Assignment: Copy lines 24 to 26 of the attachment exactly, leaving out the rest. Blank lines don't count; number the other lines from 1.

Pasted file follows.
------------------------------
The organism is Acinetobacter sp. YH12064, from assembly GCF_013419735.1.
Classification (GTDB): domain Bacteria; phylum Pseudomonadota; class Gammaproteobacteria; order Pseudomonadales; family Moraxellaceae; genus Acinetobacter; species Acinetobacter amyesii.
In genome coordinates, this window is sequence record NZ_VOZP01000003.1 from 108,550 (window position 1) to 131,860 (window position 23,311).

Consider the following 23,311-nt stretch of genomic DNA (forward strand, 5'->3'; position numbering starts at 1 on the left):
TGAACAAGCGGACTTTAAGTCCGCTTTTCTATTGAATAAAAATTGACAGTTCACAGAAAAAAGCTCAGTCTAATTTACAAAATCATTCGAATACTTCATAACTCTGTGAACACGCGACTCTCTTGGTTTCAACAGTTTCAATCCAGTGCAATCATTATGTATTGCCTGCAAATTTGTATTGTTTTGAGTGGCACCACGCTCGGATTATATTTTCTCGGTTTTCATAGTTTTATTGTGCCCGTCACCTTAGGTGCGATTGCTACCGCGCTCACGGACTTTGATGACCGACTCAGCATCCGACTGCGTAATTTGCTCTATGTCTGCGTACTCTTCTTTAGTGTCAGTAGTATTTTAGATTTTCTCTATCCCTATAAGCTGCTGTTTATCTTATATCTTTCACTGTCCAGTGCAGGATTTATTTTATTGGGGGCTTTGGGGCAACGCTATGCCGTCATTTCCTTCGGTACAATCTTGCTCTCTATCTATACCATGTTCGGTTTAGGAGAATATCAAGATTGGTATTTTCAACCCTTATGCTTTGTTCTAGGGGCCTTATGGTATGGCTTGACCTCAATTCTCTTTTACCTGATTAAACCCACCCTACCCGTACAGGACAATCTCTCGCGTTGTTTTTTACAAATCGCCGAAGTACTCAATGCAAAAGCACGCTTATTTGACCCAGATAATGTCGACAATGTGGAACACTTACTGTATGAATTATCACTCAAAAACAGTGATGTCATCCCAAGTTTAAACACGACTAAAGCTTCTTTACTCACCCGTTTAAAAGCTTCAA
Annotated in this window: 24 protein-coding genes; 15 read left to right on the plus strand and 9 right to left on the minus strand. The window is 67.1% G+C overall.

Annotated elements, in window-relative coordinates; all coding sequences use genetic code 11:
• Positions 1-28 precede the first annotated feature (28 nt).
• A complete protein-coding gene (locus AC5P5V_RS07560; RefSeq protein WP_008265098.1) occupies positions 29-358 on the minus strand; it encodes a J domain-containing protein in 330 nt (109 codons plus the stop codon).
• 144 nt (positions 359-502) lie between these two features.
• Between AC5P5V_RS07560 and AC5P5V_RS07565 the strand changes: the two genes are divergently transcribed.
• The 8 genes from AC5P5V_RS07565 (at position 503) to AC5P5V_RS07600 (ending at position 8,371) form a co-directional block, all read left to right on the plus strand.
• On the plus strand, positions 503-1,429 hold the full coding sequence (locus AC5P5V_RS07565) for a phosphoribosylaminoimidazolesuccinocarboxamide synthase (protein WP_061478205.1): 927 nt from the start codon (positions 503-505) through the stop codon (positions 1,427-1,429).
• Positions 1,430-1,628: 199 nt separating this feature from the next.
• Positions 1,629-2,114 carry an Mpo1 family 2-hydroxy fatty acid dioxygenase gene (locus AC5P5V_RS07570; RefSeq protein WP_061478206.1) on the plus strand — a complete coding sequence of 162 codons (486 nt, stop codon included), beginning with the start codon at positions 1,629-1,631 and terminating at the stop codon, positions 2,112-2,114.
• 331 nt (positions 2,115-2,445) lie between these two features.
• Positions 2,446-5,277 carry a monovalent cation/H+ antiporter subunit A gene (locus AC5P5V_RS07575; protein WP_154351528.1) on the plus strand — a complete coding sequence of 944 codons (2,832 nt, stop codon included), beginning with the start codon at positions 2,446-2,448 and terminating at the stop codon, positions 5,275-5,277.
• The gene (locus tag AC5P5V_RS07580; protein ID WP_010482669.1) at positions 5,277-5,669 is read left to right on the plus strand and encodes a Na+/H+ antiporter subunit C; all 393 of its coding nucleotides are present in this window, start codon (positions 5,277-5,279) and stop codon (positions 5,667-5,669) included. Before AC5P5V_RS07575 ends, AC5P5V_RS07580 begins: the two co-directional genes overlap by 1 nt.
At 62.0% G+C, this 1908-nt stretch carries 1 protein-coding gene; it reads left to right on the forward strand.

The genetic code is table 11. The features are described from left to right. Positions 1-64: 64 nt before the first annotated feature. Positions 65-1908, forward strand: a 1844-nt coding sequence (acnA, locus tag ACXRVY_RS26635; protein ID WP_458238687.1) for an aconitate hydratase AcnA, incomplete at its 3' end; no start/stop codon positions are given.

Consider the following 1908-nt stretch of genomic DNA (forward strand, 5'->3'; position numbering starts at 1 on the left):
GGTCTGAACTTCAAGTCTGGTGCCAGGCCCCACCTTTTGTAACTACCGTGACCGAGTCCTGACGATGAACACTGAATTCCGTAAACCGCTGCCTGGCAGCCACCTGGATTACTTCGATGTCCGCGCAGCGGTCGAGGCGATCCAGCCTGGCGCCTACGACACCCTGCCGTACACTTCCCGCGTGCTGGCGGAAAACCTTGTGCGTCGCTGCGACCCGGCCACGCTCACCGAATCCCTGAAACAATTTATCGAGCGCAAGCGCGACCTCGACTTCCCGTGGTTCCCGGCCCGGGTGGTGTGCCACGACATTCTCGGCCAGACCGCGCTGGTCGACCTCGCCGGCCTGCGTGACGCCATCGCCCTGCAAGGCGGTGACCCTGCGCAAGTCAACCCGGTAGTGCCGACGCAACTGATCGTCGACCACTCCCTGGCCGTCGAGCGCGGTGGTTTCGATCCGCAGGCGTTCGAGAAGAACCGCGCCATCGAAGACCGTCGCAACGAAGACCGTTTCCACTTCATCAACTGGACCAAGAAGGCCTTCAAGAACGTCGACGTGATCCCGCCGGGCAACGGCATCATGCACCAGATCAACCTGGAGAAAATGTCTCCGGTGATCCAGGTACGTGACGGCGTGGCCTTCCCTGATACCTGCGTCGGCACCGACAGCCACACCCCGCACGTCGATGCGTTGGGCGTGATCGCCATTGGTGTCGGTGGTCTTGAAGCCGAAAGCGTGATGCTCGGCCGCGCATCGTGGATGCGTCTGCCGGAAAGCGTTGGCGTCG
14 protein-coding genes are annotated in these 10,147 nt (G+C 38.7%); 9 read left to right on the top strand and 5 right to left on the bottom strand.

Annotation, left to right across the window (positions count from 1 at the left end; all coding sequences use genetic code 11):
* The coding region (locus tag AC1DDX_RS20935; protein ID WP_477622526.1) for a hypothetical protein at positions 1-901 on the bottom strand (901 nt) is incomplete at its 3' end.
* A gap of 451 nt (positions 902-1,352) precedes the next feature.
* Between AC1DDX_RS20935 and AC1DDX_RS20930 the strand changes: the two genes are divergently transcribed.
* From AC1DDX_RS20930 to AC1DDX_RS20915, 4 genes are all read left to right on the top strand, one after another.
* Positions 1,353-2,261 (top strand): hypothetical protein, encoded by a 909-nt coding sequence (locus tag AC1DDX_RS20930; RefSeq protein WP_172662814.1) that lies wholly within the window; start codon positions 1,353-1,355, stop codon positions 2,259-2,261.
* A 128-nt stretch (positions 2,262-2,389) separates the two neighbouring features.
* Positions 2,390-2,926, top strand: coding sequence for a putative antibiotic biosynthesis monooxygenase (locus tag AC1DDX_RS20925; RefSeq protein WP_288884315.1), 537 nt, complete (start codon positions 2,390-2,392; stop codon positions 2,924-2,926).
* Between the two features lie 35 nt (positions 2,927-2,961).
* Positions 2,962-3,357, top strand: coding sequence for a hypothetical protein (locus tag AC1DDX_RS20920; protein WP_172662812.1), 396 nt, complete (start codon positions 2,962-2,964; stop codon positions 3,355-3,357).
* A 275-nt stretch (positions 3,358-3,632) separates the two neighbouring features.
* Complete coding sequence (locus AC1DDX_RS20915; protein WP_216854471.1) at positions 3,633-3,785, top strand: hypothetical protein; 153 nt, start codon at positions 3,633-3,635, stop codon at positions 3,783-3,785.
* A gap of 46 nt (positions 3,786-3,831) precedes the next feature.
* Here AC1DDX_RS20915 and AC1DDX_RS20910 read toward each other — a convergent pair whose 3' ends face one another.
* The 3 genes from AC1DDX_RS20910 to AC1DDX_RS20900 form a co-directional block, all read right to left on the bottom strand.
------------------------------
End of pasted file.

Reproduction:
Annotation, left to right across the window (positions count from 1 at the left end; all coding sequences use genetic code 11):
* The coding region (locus tag AC1DDX_RS20935; protein ID WP_477622526.1) for a hypothetical protein at positions 1-901 on the bottom strand (901 nt) is incomplete at its 3' end.
* A gap of 451 nt (positions 902-1,352) precedes the next feature.